“When we first talked about doing this it was like five years ago. You can see that we're moving pretty fast,” says Mike Sydloski, frontman for The Dracula Kite: Songs of The Cure, early in the set. Replete with black eyeliner, de rigeur for a band paying homage to goth popsters The Cure, The Dracula Kite took the Surly Wench stage late Friday night to an enthusiastic crowd.
Their name's part of a lyric in the song “Perfect Murder” from the ’83 album Blue Sunshine
by The Glove, a spinoff project featuring Cure man Robert Smith and Siouxsie & The Banshees guitarist Steve Severin.
The Dracula Kite is vet Tucson musicians Chris Callahan (guitar and keyboard), Mike Sydloski (vocals and guitar), Daniel Thomas (drums) and David Hostetler (bass). They are busy dudes, playing in Atom Heart Mother: A Tribute to Pink Floyd and involved individually in other local bands like Jillian & The Giants, Shrimp Chaperone and others.
“Mike and I have known each other since we were six or seven,” Hostetler says. "Our dads were in the Air Force and they were best friends. One of the reasons we started that band [Atom Heart Mother] was because our dads were huge fans of music, and big fans of Pink Floyd, so it was kind of a way of thanking our dads for turning us into music junkies.”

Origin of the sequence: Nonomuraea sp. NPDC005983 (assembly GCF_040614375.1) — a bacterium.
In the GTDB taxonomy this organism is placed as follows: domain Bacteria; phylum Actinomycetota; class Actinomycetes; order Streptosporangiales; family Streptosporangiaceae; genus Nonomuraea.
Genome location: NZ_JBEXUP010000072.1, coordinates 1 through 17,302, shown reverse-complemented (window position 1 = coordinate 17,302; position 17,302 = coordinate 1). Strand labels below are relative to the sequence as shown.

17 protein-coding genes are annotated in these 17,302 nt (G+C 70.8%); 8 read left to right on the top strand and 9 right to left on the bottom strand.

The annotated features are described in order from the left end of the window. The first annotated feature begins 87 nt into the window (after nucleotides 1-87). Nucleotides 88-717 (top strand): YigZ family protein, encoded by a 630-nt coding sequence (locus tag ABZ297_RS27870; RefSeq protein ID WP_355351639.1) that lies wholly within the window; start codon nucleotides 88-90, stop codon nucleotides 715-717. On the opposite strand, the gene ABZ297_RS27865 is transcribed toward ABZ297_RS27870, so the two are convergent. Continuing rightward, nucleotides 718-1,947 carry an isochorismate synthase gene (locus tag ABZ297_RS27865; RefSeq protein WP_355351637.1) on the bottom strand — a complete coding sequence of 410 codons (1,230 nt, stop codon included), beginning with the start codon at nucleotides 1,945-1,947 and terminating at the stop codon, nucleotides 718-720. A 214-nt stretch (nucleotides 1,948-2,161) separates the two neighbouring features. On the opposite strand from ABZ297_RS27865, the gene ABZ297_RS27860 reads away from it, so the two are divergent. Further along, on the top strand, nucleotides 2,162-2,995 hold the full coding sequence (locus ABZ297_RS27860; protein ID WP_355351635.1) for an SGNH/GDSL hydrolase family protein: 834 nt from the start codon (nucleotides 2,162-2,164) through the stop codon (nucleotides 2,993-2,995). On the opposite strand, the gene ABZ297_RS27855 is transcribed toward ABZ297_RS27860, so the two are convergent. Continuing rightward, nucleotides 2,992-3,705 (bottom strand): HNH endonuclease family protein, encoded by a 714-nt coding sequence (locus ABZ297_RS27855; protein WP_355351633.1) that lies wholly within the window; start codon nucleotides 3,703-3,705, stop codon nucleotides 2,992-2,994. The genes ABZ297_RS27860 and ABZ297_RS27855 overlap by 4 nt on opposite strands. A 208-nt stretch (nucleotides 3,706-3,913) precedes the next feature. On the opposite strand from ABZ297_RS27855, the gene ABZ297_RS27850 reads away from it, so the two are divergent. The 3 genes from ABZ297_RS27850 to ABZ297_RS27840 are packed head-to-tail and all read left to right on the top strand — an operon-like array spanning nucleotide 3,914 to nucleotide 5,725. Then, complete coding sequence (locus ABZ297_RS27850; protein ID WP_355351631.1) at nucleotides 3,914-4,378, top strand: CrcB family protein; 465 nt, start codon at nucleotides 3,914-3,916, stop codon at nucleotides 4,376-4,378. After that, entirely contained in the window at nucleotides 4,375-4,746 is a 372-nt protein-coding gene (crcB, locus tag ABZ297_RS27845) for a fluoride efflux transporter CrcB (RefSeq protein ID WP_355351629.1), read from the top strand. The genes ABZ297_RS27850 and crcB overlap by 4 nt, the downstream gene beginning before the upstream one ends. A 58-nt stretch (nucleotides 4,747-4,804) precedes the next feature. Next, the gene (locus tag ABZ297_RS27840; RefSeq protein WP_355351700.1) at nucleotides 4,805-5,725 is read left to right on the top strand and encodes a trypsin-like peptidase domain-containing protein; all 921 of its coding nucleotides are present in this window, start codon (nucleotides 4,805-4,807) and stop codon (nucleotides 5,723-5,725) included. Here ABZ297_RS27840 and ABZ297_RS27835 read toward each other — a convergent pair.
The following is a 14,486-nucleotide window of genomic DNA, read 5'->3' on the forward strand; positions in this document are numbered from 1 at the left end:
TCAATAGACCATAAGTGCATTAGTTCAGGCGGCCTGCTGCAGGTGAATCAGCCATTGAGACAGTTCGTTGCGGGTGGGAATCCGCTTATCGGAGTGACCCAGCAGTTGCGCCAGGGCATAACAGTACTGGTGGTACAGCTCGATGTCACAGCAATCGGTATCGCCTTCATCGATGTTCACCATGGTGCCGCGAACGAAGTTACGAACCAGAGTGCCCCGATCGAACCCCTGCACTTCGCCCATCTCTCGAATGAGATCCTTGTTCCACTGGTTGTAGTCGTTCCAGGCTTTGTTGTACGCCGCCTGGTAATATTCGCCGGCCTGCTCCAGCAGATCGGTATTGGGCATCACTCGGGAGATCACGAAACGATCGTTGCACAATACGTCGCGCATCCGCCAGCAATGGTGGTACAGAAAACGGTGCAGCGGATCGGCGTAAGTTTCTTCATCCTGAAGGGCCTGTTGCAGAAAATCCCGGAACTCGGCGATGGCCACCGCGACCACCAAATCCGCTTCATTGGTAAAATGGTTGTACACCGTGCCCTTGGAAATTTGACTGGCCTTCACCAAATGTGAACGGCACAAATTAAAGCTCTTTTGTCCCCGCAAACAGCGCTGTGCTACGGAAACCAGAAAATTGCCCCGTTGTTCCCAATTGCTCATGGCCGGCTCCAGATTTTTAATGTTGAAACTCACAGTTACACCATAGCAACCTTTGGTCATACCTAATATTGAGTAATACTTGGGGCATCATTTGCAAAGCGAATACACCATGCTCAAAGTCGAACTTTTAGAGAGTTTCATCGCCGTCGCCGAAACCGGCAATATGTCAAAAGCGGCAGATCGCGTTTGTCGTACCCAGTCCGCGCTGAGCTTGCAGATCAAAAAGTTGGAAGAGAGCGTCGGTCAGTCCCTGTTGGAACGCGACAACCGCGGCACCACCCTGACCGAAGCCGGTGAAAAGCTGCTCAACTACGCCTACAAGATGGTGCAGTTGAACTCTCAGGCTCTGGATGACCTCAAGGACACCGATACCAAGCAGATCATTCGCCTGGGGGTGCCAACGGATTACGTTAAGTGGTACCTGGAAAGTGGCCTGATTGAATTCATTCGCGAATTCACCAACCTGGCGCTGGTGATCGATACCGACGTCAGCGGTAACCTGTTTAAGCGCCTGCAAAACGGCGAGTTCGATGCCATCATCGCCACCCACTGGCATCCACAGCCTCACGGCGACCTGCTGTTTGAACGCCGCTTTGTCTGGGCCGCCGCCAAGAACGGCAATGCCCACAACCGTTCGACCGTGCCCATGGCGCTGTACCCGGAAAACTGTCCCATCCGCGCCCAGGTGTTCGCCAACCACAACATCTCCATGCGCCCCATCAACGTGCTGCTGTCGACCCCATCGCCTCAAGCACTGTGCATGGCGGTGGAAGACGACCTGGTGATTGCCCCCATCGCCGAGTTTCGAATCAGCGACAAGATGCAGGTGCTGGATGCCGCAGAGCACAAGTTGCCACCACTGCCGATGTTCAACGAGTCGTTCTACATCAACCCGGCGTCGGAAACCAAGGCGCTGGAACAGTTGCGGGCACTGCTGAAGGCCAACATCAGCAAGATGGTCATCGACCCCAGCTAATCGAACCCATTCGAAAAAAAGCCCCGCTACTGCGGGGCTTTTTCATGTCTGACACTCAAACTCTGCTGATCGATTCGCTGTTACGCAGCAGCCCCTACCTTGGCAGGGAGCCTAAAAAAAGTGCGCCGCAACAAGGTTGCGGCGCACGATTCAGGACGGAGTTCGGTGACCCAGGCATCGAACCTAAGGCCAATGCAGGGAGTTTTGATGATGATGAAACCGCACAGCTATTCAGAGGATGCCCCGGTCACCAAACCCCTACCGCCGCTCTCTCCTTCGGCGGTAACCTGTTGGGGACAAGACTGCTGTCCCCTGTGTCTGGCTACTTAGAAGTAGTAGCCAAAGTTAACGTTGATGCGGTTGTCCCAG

“Mike and I had talked about having a band that could play and could capture the sound of The Cure—really for no other reason than we loved the songs and wanted to hear the songs performed live. [We’re] huge fans of the band. We’d both collect bootlegs of live shows and knew all the little nuanced details. When they came to Phoenix in July of ’87, we took a road trip up there. It was one of those musical life-changing moments. The Cure was like nothing I’d ever seen before. The response of the crowd. The lyrics. The music. It was amazing.”
Culling the majority of their set’s material from early Cure albums like Three Imaginary Boys
, Seventeen Seconds Faith
, Head on the Door
, The Dracula Kite performed songs “All Cats Are Grey,” “M,” “In Your House,” “Short Term Effect,” “Inbetween Days” and many others. Songs inspired nostalgia and kept the dancefloor alive throughout the night. They veered off of the menu twice, segueing ino songs by My Bloody Valentine and Echo & The Bunnymen that fit in seamlessly.
“You fuckers should singalong,” implored Sydloski into the mic, launching into “Lullaby.”
Assuming the role of Robert Smith, Mike Sydloski is disciplined, and he obviously takes pride in the songs.
In a world of automatons and mechanization, simplicity's relief. The Dracula Kite’s raison d'être: “We love covering songs. We like gazing at shoes.”